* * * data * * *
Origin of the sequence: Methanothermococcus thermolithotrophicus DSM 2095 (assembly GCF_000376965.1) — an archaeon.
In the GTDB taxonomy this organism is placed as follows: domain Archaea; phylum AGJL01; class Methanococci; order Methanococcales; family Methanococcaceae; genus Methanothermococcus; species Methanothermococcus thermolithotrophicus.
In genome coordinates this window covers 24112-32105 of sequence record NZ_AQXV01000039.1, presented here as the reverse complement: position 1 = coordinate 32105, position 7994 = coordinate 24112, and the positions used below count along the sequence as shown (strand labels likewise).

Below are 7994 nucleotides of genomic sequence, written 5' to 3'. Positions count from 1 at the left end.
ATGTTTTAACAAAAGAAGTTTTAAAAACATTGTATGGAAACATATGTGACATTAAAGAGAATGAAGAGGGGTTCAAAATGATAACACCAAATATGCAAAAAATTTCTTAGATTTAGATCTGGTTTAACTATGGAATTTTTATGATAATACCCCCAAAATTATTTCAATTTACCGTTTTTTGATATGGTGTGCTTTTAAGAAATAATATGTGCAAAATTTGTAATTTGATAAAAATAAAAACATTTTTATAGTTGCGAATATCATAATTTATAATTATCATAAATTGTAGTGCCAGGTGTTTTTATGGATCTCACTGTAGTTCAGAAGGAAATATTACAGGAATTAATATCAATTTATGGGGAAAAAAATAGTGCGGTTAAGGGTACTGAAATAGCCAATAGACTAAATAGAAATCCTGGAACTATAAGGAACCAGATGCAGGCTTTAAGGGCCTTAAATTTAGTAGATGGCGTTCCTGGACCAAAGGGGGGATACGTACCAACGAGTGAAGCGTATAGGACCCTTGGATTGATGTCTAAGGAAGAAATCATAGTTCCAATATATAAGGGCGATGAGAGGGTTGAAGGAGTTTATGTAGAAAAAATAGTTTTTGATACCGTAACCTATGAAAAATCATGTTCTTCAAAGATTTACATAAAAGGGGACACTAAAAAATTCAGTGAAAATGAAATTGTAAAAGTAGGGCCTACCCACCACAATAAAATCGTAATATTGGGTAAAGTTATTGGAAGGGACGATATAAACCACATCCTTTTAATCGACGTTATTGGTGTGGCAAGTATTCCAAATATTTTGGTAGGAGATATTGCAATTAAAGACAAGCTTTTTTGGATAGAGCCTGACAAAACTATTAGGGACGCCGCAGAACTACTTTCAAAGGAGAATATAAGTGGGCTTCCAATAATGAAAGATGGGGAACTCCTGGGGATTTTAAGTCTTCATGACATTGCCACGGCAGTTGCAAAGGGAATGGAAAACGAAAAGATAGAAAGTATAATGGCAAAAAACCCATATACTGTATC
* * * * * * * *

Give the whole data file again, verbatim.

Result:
Origin of the sequence: Methanothermococcus thermolithotrophicus DSM 2095 (assembly GCF_000376965.1) — an archaeon.
In the GTDB taxonomy this organism is placed as follows: domain Archaea; phylum AGJL01; class Methanococci; order Methanococcales; family Methanococcaceae; genus Methanothermococcus; species Methanothermococcus thermolithotrophicus.
In genome coordinates this window covers 24112-32105 of sequence record NZ_AQXV01000039.1, presented here as the reverse complement: position 1 = coordinate 32105, position 7994 = coordinate 24112, and the positions used below count along the sequence as shown (strand labels likewise).

Below are 7994 nucleotides of genomic sequence, written 5' to 3'. Positions count from 1 at the left end.
ATGTTTTAACAAAAGAAGTTTTAAAAACATTGTATGGAAACATATGTGACATTAAAGAGAATGAAGAGGGGTTCAAAATGATAACACCAAATATGCAAAAAATTTCTTAGATTTAGATCTGGTTTAACTATGGAATTTTTATGATAATACCCCCAAAATTATTTCAATTTACCGTTTTTTGATATGGTGTGCTTTTAAGAAATAATATGTGCAAAATTTGTAATTTGATAAAAATAAAAACATTTTTATAGTTGCGAATATCATAATTTATAATTATCATAAATTGTAGTGCCAGGTGTTTTTATGGATCTCACTGTAGTTCAGAAGGAAATATTACAGGAATTAATATCAATTTATGGGGAAAAAAATAGTGCGGTTAAGGGTACTGAAATAGCCAATAGACTAAATAGAAATCCTGGAACTATAAGGAACCAGATGCAGGCTTTAAGGGCCTTAAATTTAGTAGATGGCGTTCCTGGACCAAAGGGGGGATACGTACCAACGAGTGAAGCGTATAGGACCCTTGGATTGATGTCTAAGGAAGAAATCATAGTTCCAATATATAAGGGCGATGAGAGGGTTGAAGGAGTTTATGTAGAAAAAATAGTTTTTGATACCGTAACCTATGAAAAATCATGTTCTTCAAAGATTTACATAAAAGGGGACACTAAAAAATTCAGTGAAAATGAAATTGTAAAAGTAGGGCCTACCCACCACAATAAAATCGTAATATTGGGTAAAGTTATTGGAAGGGACGATATAAACCACATCCTTTTAATCGACGTTATTGGTGTGGCAAGTATTCCAAATATTTTGGTAGGAGATATTGCAATTAAAGACAAGCTTTTTTGGATAGAGCCTGACAAAACTATTAGGGACGCCGCAGAACTACTTTCAAAGGAGAATATAAGTGGGCTTCCAATAATGAAAGATGGGGAACTCCTGGGGATTTTAAGTCTTCATGACATTGCCACGGCAGTTGCAAAGGGAATGGAAAACGAAAAGATAGAAAGTATAATGGCAAAAAACCCATATACTGTATC